CryptXXX 2.0: Ransomware Authors Strike Back Against Free Decryption Tool

May 09, 2016
Proofpoint Staff

Update, 5/13/2016: 

Our colleagues at Kaspersky Labs have already released an update to their free decryption tool that covers the latest version of CryptXXX described in this blog post. As usual, though, the best solution for ransomware is to avoid infection in the first place. Up-to-date network and endpoint protection, fully patched systems and software, and care when opening emails and attachments are all important components of a sound security strategy for businesses and consumers.


In mid-April, Proofpoint researchers discovered CryptXXX, a new malware variant developed by the authors of the Reveton malware and closely tied to Angler and Bedep [1]. Our colleagues at Kaspersky quickly released a decryption tool with which infected users could recover encrypted files without paying the CryptXXX ransom. However, the latest version of CryptXXX, which appeared in the wild today, renders that tool ineffective, returning the focus on CryptXXX to detection and prevention.


CryptXXX [1] is being actively maintained: we have seen it evolve multiple times since our initial discovery, but the changes did not appear significant enough to be mentioned. As expected, the number of actors spreading it has increased, making it one of the most commonly seen ransomware families. Globally, we have observed several primary threat actors transitioning from Teslacrypt/Locky to CryptXXX/Cerber in the driveby landscape in recent weeks. CryptXXX is most frequently dropped by Bedep after Angler infection, but we have seen it dropped directly by Angler as well:

Figure 1: 2016-05-05 - Malvertising from the group we named GooNky [2] [3]  leading to Angler EK dropping CryptXXX directly - Note the new https open redirector they are using.

On April 28th we observed an interesting behavior change in CryptXXX version 2.000. This version began copying the legitimate rundll32.exe file into temporary folder and renaming it there as svchost.exe. This renamed rundll32 is then used to call the original CryptXXX process with a different entry function, MS111. 

Figure 2: rundll32.exe is copied into the temporary folder and used to start the original CryptXXX DLL with a different entry function, MS111

However, the biggest modification appeared today with the version 2.006. The ransomware is now locking the screen and making the infected computer unusable.

Figure 3: CryptXXX 2.006 denying access to the system with a lock screen (there is no link as no user interaction is expected from this screen)

We have not confirmed that a payment via the "personal home page" referenced above will unlock the screen. However, based on Reveton “Police locker” history (as noted previously, the authors responsible for CryptXXX were also behind Reveton), we expect this is an included feature in the ransomware, meaning the computer is probably contacting the C&C routinely to check the payment status.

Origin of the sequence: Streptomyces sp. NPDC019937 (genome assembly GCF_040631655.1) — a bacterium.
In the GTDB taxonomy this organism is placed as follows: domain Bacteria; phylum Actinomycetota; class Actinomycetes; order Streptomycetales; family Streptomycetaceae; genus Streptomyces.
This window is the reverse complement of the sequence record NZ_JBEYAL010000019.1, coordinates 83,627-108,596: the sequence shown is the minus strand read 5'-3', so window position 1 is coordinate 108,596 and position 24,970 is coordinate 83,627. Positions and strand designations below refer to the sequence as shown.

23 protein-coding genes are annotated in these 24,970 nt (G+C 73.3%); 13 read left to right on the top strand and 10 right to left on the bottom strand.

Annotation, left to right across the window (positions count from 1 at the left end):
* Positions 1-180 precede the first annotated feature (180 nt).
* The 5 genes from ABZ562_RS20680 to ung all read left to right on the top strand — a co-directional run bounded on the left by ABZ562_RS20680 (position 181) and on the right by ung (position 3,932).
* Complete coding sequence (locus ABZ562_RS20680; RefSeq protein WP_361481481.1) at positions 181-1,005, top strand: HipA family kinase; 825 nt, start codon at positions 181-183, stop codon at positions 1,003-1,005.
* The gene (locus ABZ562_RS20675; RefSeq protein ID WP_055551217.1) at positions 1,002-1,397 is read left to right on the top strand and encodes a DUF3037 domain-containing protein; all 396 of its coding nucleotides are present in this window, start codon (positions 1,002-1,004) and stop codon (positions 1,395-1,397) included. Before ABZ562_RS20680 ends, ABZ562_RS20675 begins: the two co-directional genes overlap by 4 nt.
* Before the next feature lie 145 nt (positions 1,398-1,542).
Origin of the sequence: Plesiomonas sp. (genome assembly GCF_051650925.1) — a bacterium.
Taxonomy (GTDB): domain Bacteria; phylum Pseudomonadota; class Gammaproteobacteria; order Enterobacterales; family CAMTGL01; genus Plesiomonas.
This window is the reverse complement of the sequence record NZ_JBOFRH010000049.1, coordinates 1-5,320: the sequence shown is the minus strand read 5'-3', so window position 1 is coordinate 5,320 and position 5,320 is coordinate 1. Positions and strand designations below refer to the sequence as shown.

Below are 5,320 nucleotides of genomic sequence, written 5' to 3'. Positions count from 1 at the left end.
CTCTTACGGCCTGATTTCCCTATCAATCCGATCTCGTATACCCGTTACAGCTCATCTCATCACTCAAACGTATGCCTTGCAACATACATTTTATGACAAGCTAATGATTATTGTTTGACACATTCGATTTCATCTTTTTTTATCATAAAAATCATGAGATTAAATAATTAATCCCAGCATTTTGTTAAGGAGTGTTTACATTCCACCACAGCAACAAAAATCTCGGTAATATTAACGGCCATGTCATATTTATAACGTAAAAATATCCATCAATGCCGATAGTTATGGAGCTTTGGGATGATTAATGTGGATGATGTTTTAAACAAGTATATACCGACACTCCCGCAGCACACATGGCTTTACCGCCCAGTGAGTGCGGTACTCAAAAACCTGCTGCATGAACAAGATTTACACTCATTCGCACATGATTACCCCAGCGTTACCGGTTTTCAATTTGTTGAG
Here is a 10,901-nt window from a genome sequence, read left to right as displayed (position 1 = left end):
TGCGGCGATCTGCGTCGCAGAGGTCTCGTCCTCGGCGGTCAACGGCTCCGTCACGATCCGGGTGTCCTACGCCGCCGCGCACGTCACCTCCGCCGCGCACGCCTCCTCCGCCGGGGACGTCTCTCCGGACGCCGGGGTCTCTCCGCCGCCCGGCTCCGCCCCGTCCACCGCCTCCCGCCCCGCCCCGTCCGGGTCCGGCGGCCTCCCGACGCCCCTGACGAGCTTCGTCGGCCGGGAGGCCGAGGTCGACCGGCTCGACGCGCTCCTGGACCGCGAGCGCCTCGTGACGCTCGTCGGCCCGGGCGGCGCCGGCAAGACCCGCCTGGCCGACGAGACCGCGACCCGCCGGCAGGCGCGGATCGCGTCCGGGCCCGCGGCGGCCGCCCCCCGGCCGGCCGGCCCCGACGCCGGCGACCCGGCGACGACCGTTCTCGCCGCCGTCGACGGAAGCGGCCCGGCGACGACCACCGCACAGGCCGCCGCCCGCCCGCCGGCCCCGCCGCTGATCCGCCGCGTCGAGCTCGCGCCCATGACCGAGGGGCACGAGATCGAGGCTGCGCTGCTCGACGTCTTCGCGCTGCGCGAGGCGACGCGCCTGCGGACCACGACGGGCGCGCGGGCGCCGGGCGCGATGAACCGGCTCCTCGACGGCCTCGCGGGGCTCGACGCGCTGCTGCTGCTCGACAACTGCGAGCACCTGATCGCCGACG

We first thought that the new lock screen was a quick and dirty way to make it more difficult for the victim to use the Kaspersky decryption tool [4]. But upon further inspection, we found that the authors discovered a way to bypass the latest version of the decryption tool.

Figure 4: CryptXXX 2.006 evolution making the latest implementation of the Rannoh Decryption Tool [4] ineffective. Note that it appears that CryptXXX 2.006 is embedding zlib 1.2.2, possibly in order to defeat the current decryption tool.

The files that alert the victim that they are infected were previously “de_crypt_readme” with bmp, txt, and html extensions. These files are no longer used; instead the filenames are the unique “Personal ID” from the infected machines:

Figure 5 : Ransom message is now unique to each victim (12 hexadecimal characters)

A small modification has been made on the payment page as well:

Figure 6: They now refer to “Google Decrypter” on the payment page instead of “Cryptowall Decrypter” [1]...probably to make it more difficult for victims to identify what they are facing


CryptXXX is rapidly emerging as one of the top ransomware families in the wild, especially among actors working primarily via exploit kits. (For its part, Locky [5] remains the top ransomware distributed via email.) With the introduction of version 2.006, CryptXXX authors have, for now, rendered the existing free decryption tool ineffective. While new decryption tools may emerge, CryptXXX's active development and rapid evolution suggest that this new ransomware will continue to compete strongly in malware ecosystems. As always, best practices for avoiding infection include patching systems and software, updating endpoint antimalware, deploying robust network protections, and regularly backing up all critical systems.



Indicators of Compromise (IOC)

IP/Domain Comment CryptXXX checkin server







Zip archive with the 4 following samples



CryptXXX 1.001



CryptXXX 2.000



CryptXXX 2.005



CryptXXX 2.006


ET Signatures that would fire on CryptXXX traffic:

2820097 || ETPRO TROJAN CryptXXX Checkin 2

2819805 || ETPRO TROJAN CryptXXX Ransomware Checkin

2819806 || ETPRO TROJAN CryptXXX Possible Payment Page